The campus atmosphere should be intentional, incorporating the dynamics of each space to create a cohesive whole. The best designs give everyone a reason to be there and provide amenities, furniture, plants, etc., to encourage activities and make the space more intentional. On campuses in the past, outdoor spaces have traditionally been areas where students and staff could relax safely during downtime, but the latest trends (spurred by the COVID-19 pandemic) also cite outdoor learning environments can result in greater student success.
Intentional outdoor learning spaces deliver a variety of benefits including the most obvious — flexibility and space. Other benefits include building a strong sense of community and the enhancement of learning, participation, and inclusivity. Outdoor learning areas also provide sustainability with lower costs than traditional indoor classrooms, using fewer resources (gas, electricity, water, etc.) for conditioning and requiring less furniture. Plus, these spaces help colleges and universities present a better image and attract new students while promoting better student performance and success. With greater comfort and inclusivity, intentional outdoor learning spaces instill feelings of safety for students due to the high visibility of the space and promote better interaction between students and faculty.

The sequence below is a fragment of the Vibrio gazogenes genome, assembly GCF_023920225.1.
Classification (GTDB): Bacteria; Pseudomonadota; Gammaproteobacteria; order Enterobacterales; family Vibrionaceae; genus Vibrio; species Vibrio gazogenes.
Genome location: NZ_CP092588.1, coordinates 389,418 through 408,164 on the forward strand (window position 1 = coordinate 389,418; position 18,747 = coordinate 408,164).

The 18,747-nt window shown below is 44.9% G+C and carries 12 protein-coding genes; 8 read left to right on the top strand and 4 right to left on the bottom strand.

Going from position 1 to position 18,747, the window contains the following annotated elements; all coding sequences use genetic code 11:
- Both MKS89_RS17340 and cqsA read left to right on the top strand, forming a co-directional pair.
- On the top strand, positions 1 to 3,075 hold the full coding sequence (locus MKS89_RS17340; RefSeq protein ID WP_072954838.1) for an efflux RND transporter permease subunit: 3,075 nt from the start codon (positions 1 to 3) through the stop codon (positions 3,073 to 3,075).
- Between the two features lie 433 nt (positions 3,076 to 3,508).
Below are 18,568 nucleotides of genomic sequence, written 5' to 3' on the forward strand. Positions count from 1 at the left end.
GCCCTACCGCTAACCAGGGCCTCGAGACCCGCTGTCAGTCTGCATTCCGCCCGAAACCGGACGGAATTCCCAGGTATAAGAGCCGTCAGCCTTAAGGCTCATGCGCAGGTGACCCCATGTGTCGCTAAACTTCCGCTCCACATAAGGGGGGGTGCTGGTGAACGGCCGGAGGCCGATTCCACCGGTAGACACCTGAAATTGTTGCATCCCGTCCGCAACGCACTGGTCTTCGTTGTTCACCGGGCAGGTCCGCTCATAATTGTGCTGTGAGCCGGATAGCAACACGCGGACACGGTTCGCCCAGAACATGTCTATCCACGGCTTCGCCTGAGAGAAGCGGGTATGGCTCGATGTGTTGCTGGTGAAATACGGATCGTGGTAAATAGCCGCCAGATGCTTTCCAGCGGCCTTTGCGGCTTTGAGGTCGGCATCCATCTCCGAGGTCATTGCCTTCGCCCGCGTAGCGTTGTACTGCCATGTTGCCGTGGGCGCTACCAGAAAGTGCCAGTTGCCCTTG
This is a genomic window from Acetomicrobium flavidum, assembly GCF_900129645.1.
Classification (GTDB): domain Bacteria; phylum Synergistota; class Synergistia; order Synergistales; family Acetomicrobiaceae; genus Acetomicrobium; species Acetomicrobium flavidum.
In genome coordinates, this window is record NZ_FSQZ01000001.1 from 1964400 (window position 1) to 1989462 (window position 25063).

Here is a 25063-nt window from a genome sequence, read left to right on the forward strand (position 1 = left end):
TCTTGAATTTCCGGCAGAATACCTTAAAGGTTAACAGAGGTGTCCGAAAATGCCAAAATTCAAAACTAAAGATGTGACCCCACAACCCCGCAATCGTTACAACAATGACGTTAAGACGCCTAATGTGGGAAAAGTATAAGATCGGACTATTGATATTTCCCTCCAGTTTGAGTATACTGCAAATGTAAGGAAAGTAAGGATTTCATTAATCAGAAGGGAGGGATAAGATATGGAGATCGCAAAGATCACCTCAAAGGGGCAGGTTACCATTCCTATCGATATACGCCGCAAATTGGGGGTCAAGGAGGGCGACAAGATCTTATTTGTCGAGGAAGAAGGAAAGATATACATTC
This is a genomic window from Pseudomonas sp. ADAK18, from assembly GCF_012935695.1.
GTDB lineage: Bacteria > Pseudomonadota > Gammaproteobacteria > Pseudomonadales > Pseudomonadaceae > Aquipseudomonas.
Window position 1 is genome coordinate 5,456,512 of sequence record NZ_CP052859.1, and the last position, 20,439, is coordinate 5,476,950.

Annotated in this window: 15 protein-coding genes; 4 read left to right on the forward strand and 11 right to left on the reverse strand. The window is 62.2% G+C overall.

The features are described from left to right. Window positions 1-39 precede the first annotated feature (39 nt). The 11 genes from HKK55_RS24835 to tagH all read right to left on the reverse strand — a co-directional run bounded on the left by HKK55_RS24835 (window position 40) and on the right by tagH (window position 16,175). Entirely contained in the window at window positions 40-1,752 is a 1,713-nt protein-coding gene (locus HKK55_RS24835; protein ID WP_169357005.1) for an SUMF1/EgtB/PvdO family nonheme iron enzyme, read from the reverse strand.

Like their indoor counterparts, outdoor learning spaces must be designed with learning in mind while catering to a variety of personalities and learning styles with visual, auditory, verbal, and kinesthetic features. Doing so can mean utilizing student art, school memorabilia, flexible furnishings, trash receptacles, sanitation stations, and technology (electronics and internet).
In addition to practical elements, landscaping can play a significant role in intentional outdoor spaces and help students and staff reconnect. Campus landscaping, planned properly, can deliver maximum impact with minimal investment. Accessibility and mobility should provide easy movement throughout the campus with upgraded pathways, sufficient lighting, increased outdoor seating, understandable and friendly signage, and technology upgrades like Wi-Fi hotspots and outdoor charging stations.